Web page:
What will happen with Social Security if the government shuts down?: A government shutdown is likely less than a week away, and could continue for a while. What does that mean for those who receive Social Security?
Social Security and a Government Shutdown: What Happens?
With Democrats battling with Republicans, and Republicans fighting each other, it’s looking very likely that a government shutdown will begin in less than a week.
As with most government shutdowns, it will likely lead to furloughs of government employees, as well as some employees going without pay.
But what it won’t do is affect Social Security payments, should a shutdown begin on October 1.
According to CNN, which stated that many seniors had written in asking about the status of their payments, they can rest easy. That’s because Social Security payments are not funded by the sort of discretionary spending that’s subject to the federal budget process, but rather by the Social Security trust fund. This has also been the case in past government shutdowns.
“The bottom line is Social Security payments still go out even during a government shutdown,” Jason Fichtner, chief economist at the Bipartisan Policy Center and a former official with the Social Security Administration, told CNN.
In addition to the payments being still on time, Social Security Administration offices will remain open. However, a minority of employees will be furloughed, and some services may be delayed.
Medicare and Veterans Affairs benefits will also not be affected, should the government shut down, NBC News said.
Even independent of a potential shutdown, there are questions about Social Security’s long term solvency. As of earlier this year, the main trust funds that fund Social Security are scheduled to lose the ability to pay full benefits in 2034. After that, the funds will be able to pay out something less than the full amount, should Congress not act before then.
In the first two years of President Biden’s term, when Democrats controlled both houses of Congress, there were some proposals in Congress to reform Social Security, although none of them were taken up by the Congressional leadership or came close to becoming law.
One of those was the Social Security 2100 Act, introduced by Rep. John Larson (D-CT), who has been proposing versions of that proposal for several years. Larson introduced another version of the bill in July.
“This Bill (hereafter referred to as the proposal) includes 16 provisions with direct effects on the Social Security trust funds,” Larson wrote while introducing the bill. “As detailed in this letter, these provisions would provide benefit enhancements that would, for 12 of the provisions, apply for eligible benefits for affected individuals in ten years (generally 2025 through 2034), and then revert to current-law benefit levels for eligible benefits after the ten-year period. The descriptions of these provisions and our estimates reflect our understanding of the intended effects for this proposal.”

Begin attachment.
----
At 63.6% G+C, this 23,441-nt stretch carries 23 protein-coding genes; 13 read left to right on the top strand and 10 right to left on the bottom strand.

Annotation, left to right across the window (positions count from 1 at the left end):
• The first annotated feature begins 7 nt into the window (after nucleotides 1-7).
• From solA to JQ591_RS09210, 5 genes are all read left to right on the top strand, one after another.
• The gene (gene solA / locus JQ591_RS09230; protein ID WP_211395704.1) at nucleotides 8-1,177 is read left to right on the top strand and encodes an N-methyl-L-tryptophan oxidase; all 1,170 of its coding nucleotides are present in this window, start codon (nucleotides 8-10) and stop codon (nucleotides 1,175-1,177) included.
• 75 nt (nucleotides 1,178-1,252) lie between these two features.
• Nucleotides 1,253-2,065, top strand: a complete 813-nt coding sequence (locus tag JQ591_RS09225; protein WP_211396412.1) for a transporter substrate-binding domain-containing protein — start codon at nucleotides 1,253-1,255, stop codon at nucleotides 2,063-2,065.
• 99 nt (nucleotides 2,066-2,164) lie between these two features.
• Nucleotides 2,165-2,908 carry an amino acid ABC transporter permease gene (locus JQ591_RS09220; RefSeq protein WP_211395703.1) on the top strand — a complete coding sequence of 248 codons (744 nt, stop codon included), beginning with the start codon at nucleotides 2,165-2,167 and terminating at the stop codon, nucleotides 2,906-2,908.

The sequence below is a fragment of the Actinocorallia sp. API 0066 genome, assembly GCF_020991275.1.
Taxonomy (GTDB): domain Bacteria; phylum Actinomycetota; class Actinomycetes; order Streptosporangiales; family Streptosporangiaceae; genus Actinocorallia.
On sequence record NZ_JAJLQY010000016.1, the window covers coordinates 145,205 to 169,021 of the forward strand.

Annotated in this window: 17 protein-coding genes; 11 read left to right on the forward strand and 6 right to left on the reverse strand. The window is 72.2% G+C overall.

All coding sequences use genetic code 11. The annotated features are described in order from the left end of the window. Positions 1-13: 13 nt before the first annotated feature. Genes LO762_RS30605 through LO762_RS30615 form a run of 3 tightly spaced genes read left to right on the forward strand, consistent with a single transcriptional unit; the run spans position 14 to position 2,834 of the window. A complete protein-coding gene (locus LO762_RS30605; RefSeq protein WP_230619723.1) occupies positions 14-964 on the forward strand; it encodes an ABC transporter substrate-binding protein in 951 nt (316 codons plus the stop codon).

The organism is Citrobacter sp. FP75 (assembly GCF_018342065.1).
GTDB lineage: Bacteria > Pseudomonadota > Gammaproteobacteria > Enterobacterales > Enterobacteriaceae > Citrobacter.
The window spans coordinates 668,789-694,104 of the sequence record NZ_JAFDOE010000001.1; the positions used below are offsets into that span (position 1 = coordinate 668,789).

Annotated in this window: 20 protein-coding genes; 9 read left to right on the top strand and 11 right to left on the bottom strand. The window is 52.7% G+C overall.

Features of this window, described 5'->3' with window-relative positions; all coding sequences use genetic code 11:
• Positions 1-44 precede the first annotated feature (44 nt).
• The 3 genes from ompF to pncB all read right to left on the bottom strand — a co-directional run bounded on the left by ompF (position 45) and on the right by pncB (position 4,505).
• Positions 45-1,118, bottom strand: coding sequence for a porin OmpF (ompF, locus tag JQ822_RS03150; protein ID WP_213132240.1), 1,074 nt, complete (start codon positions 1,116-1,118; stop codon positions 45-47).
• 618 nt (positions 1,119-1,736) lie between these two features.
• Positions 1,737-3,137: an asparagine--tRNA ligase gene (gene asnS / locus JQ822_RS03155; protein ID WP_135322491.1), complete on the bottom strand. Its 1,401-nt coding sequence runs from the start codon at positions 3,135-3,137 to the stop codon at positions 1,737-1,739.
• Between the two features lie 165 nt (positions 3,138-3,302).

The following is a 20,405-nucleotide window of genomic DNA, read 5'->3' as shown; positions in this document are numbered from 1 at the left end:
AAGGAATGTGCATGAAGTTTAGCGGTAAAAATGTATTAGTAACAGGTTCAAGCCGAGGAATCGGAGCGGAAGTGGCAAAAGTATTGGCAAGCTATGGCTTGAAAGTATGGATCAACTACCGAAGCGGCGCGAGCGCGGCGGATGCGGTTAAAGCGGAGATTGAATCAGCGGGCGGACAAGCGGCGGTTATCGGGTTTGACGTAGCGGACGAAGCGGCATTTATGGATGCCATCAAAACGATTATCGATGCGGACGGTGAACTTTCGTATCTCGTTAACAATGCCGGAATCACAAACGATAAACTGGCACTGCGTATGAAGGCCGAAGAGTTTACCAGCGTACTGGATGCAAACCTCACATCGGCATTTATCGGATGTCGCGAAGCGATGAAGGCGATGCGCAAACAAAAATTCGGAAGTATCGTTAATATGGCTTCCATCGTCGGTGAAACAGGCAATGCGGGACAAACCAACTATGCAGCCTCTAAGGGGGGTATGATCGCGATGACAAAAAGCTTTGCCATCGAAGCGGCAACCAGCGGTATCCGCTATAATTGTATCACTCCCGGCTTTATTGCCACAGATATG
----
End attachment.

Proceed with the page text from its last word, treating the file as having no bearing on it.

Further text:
Some progressives, led by Sen. Bernie Sanders (I-VT), have introduced their own legislation, once again earlier this year, to expand Social Security benefits.
“At a time when nearly half of older Americans have no retirement savings and almost 50 percent of our nation’s seniors are trying to survive on an income of less than $25,000 a year, our job is not to cut Social Security,” Sen. Sanders said at the time of the introduction. “Our job is to expand Social Security so that every senior in America can retire with the dignity that they deserve and every person with a disability can live with the security they need.
In the 2022 midterms, Democrats made a lot of political hay out of some Republicans’ proposals to private Social Security. One Republican, Sen. Ron Johnson (R-WI), had even proposed making Social Security part of discretionary spending- which would, in fact, cost recipients their Social Security checks in the event of a government shutdown. (Johnson, for his part, has also proposed a law that would make government shutdowns a thing of the past.)
Last year, Social Security recipients got a big cost-of-living (COLA) raise due to rising inflation, although with inflation having dropped since then, a similar raise this year is unlikely.
Author Expertise and Experience
Stephen Silver is a Senior Editor for 19FortyFive. He is an award-winning journalist, essayist and film critic, who is also a contributor to the Philadelphia Inquirer, the Jewish Telegraphic Agency, Broad Street Review and Splice Today. The co-founder of the Philadelphia Film Critics Circle, Stephen lives in suburban Philadelphia with his wife and two sons. Stephen has authored thousands of articles over the years that focus on politics, technology, and the economy for over a decade. Follow him on X (formerly Twitter) at @StephenSilver, and subscribe to his Substack newsletter.